Perhaps the most impressive thing, after the numbers, was the silence -- 100,000 people, gathered together in one of the noisiest cities in the world, some bowing their heads, some quietly crying, but none speaking, so that all you could hear, during the 10-minute vigil in the enormous park, were the whir of the police helicopters overhead and the continuous camera shutter clicks of the ubiquitous press.

That stillness was broken, as the announcer had said it would be, by the song that has become John Lennon's song after death, "Imagine," and with it a large cheer -- a good send-off, more befitting a wake than a vigil.

"Thank you, John Lennon," yelled a kid in the first row behind the police barricades, "Thank you!"

Lennon is gone, shot to death last Monday outside his Manhattan home. There was no funeral. But, in keeping with the wishes of his widow, Yoko Ono, that fans at 2 p.m. today "pray for John's soul," he was mourned across the world. There was a memorial concert attended by 30,000 in the Beatles' hometown of Liverpool -- a concert marred by violence and widespread injuries -- there were, as well, a park gathering in Chicago of about 2,000 people, and a convention in Boston. But by far the largest gathering was here, in New York's Central Park, where thousands, carrying flowers and placards, bundled in blankets and heavy coats, braved freezing weather to listen to a recorded concert of classical and Beatles music.

For the most part quiet and peaceful, the gathering was marrred by one incident after the vigil was over: Not quite an hour after the 10 minutes of rememberance for Lennon, as people started to disperse, two young men got into an argument, then a fist-fight. A short time later, according to police, one of the men returned with a small caliber gun, not unlike the one that killed Lennon, and shot the other in the chest. The alleged assailant, identified as a 22-year-old resident, has been charged with attempted murder.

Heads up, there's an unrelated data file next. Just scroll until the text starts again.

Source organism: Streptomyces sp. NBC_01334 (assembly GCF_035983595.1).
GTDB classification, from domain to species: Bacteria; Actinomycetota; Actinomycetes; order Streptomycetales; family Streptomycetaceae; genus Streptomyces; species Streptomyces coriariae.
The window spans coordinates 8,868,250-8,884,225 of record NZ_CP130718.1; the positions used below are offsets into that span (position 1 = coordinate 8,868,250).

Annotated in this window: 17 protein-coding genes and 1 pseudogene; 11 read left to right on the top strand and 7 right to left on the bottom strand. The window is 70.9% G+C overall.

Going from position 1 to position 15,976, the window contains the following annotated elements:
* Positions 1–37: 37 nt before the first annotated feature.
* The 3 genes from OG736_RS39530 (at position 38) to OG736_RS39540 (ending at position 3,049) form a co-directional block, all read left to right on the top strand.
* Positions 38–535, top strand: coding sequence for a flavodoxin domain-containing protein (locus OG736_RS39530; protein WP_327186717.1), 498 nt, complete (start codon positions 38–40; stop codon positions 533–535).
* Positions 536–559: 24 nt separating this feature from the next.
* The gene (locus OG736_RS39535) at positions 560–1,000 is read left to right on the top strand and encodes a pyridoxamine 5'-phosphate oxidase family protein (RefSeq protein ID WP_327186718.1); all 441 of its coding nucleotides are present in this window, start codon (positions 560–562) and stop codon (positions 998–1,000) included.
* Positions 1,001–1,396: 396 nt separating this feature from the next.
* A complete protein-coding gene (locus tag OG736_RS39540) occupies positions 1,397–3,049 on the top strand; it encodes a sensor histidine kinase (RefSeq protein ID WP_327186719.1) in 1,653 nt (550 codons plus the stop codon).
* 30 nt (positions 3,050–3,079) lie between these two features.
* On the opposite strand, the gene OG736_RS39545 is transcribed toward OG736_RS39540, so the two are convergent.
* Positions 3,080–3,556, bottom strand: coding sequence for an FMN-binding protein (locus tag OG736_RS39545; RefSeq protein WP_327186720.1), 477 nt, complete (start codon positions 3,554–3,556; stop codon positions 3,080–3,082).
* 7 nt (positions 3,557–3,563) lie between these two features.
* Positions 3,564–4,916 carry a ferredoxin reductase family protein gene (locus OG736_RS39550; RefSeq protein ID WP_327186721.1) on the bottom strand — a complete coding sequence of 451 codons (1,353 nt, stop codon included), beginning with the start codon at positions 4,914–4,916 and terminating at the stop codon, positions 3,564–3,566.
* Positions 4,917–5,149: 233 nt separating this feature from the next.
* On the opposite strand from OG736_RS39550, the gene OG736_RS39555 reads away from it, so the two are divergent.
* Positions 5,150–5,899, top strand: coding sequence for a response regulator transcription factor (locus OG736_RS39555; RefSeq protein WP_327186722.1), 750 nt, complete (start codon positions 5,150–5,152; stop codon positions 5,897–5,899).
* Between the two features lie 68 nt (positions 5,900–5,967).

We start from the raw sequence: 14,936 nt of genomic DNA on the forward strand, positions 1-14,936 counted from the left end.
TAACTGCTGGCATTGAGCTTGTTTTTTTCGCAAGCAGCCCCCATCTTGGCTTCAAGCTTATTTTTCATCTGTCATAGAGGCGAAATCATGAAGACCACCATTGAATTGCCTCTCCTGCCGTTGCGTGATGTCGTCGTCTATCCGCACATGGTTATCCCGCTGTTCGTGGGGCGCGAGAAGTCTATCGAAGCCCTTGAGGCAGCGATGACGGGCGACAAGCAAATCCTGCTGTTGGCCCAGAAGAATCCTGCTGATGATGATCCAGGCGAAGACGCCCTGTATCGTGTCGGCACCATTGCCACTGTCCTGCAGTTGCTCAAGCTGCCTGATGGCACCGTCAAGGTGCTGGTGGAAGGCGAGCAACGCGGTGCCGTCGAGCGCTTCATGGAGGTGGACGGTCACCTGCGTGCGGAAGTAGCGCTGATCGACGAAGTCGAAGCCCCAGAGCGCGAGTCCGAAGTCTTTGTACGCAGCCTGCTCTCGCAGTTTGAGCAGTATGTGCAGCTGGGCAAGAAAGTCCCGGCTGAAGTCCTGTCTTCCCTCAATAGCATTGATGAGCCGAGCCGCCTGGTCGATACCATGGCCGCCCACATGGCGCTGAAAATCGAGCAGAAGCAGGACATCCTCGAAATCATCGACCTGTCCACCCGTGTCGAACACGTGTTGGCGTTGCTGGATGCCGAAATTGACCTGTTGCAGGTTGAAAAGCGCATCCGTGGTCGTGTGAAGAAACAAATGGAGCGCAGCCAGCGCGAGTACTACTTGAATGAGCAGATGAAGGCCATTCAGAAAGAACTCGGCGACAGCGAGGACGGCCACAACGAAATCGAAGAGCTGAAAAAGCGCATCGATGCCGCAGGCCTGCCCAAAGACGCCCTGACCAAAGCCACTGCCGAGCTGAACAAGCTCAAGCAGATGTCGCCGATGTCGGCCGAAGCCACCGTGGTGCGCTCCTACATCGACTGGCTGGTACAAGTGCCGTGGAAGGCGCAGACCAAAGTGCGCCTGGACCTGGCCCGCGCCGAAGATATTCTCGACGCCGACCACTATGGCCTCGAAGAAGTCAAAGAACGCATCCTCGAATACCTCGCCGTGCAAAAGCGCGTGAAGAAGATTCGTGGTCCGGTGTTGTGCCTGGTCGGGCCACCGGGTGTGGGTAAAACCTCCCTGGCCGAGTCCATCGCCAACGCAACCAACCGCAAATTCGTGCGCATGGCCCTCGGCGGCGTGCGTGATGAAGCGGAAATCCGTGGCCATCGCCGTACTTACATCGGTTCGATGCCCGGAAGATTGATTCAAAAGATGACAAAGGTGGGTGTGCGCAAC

There was also, throughout the day, a bit more commercialism than some might have preferred. At the entrance closest to the park, a half-dozen impresarios were selling Lennon buttons, three for $5; or "The John Lennon Tribute Collector's Issue" for $2.50. Within the park, near the band shell where the concert was held, a few more tradesmen were hawking "The Legend Lives" T-shirts for $6, and large, framed pictures of the Beatles, 200 of which, at $12 apiece, were sold within the hour.

But that aside, it was a tranquil afternoon given to mourning and memories. As they did throughout New York State, flags flew at half-staff, and in Central Park, many of the mourners carried flowers or brought candles.

Though New York Mayor Ed Koch was in attendance, and actress Jane Fonda and her husband Tom Hayden were in the crowd, there were no speeches and few announcements. The mayor, arriving in a turtleneck sweater and sheepskin coat, did use the opportunity to tell reporters who mobbed him that there would be fewer crimes of this sort were the nation to adopt strong gun control rules. (Earlier in the day, several city representatives including New York City Council President Carol Belamy and Reps. Elizabeth Holtzman, Ted Weiss and Jonathan Bingham, had released a statement urging the incoming Reagan administration to adopt a strict gun-control law.)

Koch also, in answer to questions from a somewhat belligerent British reporter, insisted that no, Lennon's murder here did not reflect badly upon New York. But he sidestepped making any lengthy remarks about Lennon, and when a reporter asked what he would be thinking throughout the 10 minutes of silence, he gruffly declined to comment.

"That's a very personal matter and I don't intend to share it," he said.

It was a personal matter, too, for thousands of mourners who flocked to silent vigils across the country and throughout the world.